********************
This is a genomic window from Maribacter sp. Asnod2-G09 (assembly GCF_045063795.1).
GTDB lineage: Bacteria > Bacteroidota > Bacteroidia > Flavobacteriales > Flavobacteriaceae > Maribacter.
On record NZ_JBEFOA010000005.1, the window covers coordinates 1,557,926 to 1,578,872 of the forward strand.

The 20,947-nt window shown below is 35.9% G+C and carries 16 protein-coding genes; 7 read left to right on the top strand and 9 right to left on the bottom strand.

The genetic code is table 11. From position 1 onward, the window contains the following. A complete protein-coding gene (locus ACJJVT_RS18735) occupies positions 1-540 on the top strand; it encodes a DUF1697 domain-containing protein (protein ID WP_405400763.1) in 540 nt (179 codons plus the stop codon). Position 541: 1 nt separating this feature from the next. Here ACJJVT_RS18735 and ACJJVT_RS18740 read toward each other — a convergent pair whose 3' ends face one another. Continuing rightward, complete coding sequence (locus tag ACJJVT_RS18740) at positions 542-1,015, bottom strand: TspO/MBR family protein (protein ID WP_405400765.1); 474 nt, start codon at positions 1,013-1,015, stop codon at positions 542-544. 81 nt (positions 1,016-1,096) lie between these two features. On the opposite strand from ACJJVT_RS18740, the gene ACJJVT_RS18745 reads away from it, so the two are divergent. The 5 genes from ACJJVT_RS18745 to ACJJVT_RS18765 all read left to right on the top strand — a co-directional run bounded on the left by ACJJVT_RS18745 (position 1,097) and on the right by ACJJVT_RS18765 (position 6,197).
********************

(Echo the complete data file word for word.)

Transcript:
This is a genomic window from Maribacter sp. Asnod2-G09 (assembly GCF_045063795.1).
GTDB lineage: Bacteria > Bacteroidota > Bacteroidia > Flavobacteriales > Flavobacteriaceae > Maribacter.
On record NZ_JBEFOA010000005.1, the window covers coordinates 1,557,926 to 1,578,872 of the forward strand.

The 20,947-nt window shown below is 35.9% G+C and carries 16 protein-coding genes; 7 read left to right on the top strand and 9 right to left on the bottom strand.

The genetic code is table 11. From position 1 onward, the window contains the following. A complete protein-coding gene (locus ACJJVT_RS18735) occupies positions 1-540 on the top strand; it encodes a DUF1697 domain-containing protein (protein ID WP_405400763.1) in 540 nt (179 codons plus the stop codon). Position 541: 1 nt separating this feature from the next. Here ACJJVT_RS18735 and ACJJVT_RS18740 read toward each other — a convergent pair whose 3' ends face one another. Continuing rightward, complete coding sequence (locus tag ACJJVT_RS18740) at positions 542-1,015, bottom strand: TspO/MBR family protein (protein ID WP_405400765.1); 474 nt, start codon at positions 1,013-1,015, stop codon at positions 542-544. 81 nt (positions 1,016-1,096) lie between these two features. On the opposite strand from ACJJVT_RS18740, the gene ACJJVT_RS18745 reads away from it, so the two are divergent. The 5 genes from ACJJVT_RS18745 to ACJJVT_RS18765 all read left to right on the top strand — a co-directional run bounded on the left by ACJJVT_RS18745 (position 1,097) and on the right by ACJJVT_RS18765 (position 6,197).